Importantly, the United States—whose efforts to eliminate Syria’s Arab nationalist government antedate the Arab Spring—opposes Assad, not because he is a “dictator” or “kills his own people” as the propaganda has it, but because his government has long charted a course on foreign and economic policy independent of Washington. Assad’s crime, in the view of Washington, is to have tried to privilege the Syrian population over the interests, both immediate and distal, of US banks and corporations.

Significantly, the resolution ignores the political and constitutional concessions the Syrian government has already made in what has turned out to be a fruitless attempt to engineer a peaceful settlement with an opposition that is hostile to peace. With Libya as a model for how a opposition with the backing of only part of the population need not negotiate with the government it opposes if it can enlist the support of the United States and Europe, the Syrian rebels have never had an incentive to sit down with Damascus and work out a modus vivendi. On the contrary, all the incentives are on the side of an intransigent commitment to violent overthrow of the government. The overthrow comes about as a result of the support in arms and political and propaganda backing the United States and its allies provide, and therefore is effectively authored in Washington, but attributed, for political and propaganda purposes, to the rebels’ own efforts. Having the US State Department, CIA and Pentagon on your side can more than adequately make up for the deficiency of failing to win the support of significant parts of the population.

The General Assembly’s text demands that “the first step in ending the violence must be made by the Syrian authorities,” who are called upon to withdraw their troops. It is highly unlikely that a US ally would ever be called upon to withdraw its troops in the face of an armed insurrection. This is a standard reserved exclusively for communist, socialist, and economic nationalist governments—those whose commitment to self-directed, independent development runs counter to the unrestrained profit-making of US banks and corporations. No international body has ever seriously demanded that Saudi Arabia refrain from violence in putting down rebellions in its eastern provinces, or that Bahrain—home to the US Fifth Fleet—cease its use of violence to extinguish its own, local, eruption of the Arab Spring (a military action against civilians ably assisted by Saudi tanks.) Asking Damascus to unilaterally lay down its arms is a demand for capitulation, disguised as a desire for peace.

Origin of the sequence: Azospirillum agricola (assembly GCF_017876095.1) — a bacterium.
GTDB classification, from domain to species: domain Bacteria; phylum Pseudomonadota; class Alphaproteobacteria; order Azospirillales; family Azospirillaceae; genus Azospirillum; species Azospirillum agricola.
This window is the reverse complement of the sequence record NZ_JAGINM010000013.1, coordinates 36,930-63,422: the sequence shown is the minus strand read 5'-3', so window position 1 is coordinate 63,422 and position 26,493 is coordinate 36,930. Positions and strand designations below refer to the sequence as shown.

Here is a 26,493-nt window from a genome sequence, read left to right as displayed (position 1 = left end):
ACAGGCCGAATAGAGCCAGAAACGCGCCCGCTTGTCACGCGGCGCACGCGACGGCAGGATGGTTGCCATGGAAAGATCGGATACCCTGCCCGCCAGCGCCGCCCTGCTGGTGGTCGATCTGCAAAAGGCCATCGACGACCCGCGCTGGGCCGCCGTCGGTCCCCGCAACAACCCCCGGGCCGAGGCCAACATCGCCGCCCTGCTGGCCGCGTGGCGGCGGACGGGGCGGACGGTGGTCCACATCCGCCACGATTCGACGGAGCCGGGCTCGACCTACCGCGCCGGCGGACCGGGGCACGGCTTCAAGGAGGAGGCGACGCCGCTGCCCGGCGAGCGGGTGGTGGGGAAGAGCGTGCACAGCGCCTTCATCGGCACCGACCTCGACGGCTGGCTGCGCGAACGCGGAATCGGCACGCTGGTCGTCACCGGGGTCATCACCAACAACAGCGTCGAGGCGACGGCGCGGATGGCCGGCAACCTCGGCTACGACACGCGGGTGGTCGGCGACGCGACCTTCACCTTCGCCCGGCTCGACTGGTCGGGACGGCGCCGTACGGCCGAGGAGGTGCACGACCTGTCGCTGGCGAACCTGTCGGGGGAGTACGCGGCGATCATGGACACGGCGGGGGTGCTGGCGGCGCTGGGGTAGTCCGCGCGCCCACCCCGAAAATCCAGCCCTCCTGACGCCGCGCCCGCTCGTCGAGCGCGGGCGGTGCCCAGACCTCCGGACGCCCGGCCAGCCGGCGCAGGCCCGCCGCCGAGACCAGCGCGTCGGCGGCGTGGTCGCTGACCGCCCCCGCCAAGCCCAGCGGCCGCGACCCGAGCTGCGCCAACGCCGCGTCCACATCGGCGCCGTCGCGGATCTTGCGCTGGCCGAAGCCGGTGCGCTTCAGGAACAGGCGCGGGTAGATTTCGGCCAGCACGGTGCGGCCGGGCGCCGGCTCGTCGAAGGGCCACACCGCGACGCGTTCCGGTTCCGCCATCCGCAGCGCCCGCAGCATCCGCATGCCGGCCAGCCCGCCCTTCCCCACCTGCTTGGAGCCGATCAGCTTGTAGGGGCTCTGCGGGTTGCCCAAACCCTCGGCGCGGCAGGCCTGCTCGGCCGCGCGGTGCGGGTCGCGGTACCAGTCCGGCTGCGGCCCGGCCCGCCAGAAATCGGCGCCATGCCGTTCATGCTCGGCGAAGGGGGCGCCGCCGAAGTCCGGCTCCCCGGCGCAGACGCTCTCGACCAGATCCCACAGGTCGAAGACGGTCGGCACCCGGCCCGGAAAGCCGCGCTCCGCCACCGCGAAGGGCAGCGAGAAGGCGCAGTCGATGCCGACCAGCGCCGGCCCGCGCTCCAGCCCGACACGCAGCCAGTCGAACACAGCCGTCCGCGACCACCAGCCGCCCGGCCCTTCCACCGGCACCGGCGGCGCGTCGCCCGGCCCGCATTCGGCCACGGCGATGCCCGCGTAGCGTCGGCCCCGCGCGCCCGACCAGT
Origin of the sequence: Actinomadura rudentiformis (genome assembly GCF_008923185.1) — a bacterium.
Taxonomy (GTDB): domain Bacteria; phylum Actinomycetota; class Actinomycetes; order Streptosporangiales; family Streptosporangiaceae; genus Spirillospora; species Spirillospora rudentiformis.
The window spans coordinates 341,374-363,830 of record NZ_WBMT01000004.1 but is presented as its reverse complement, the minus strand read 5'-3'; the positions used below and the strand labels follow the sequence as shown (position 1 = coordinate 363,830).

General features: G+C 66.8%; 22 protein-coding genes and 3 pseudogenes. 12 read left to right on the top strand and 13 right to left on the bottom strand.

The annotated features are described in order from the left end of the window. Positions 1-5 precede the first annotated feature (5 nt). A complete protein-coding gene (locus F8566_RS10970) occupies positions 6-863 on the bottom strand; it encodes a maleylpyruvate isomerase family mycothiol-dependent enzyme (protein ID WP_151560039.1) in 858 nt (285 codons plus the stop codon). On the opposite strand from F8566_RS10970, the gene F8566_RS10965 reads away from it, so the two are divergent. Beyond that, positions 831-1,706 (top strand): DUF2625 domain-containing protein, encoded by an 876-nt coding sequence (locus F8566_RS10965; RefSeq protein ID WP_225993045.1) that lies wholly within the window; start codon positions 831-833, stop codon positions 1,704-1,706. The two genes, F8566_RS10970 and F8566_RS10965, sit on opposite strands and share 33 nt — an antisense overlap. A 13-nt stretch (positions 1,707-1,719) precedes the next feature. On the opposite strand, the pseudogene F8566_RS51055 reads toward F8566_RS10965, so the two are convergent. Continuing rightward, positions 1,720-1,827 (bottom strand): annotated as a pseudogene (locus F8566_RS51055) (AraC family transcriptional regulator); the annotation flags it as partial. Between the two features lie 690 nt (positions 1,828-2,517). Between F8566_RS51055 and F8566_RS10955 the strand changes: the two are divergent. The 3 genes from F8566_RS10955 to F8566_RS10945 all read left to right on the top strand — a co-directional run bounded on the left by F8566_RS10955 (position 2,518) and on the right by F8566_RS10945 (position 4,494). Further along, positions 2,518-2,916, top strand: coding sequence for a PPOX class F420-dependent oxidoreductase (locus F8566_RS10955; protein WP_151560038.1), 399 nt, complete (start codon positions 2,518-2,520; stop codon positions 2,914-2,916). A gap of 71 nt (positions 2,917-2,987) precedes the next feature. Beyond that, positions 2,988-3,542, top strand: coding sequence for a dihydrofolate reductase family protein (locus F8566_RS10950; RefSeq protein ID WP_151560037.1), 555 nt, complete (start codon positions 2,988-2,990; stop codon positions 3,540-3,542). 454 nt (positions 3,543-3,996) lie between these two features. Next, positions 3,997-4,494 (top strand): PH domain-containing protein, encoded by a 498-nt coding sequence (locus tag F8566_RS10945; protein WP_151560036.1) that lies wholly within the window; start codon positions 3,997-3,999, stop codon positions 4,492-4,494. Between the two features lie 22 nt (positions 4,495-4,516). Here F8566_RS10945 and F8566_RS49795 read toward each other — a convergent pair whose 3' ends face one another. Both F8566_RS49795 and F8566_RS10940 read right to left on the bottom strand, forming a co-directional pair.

Parenthetically, the uprisings in Saudi Arabia and Bahrain are regularly depicted in the Western media as “Shia” and backed by Shia Iran and therefore sectarian, not as popular democratic movements against tyrannical monarchies. By contrast, the Syrian uprising, though having a strong sectarian content and being principally Sunni and supported by the Sunni monarchies of Saudi Arabia and Qatar and the Sunni-dominated government of Turkey, is depicted as a democratic uprising against dictatorship, not sectarian.

The United States and Israel, in backing the General Assembly resolution, denounced Syria’s use of “heavy weapons, armour and the air forces against populated areas”—though Washington’s concern for using overwhelming military force against populated areas stops at Yugoslavia, Afghanistan, Iraq, and Libya. Populated areas of Gaza, the West Bank and Lebanon have felt the heavy hand of Israeli heavy weapons, armour and air force. And Turkey’s rulers—who allow their territory to be used by the rebels as a launching pad for attacks on Syria—continue to kill their own people in their longstanding war against Kurd nationalists.

Ban Ki-moon warned the Syrian government that its actions “might constitute crimes against humanity or war crimes, which must be investigated and the perpetrators held to account,” words he never uttered in connection with Nato’s assault on Libya nor Saudi Arabia’s and Bahrain’s use of violence to quell uprisings in their countries. Nor have his predecessors uttered similar words in connection with the United States’ and Israel’s frequent and undoubted crimes against humanity and war crimes. Moreover, Ban hasn’t warned Syria’s rebels that they too will be held to account for their crimes. (The Libyan rebels haven’t been.)

Thirteen countries opposed the resolution, almost all of them committed to independent self-directed development outside the domination of the United States. These include Cuba, North Korea, Venezuela and Zimbabwe.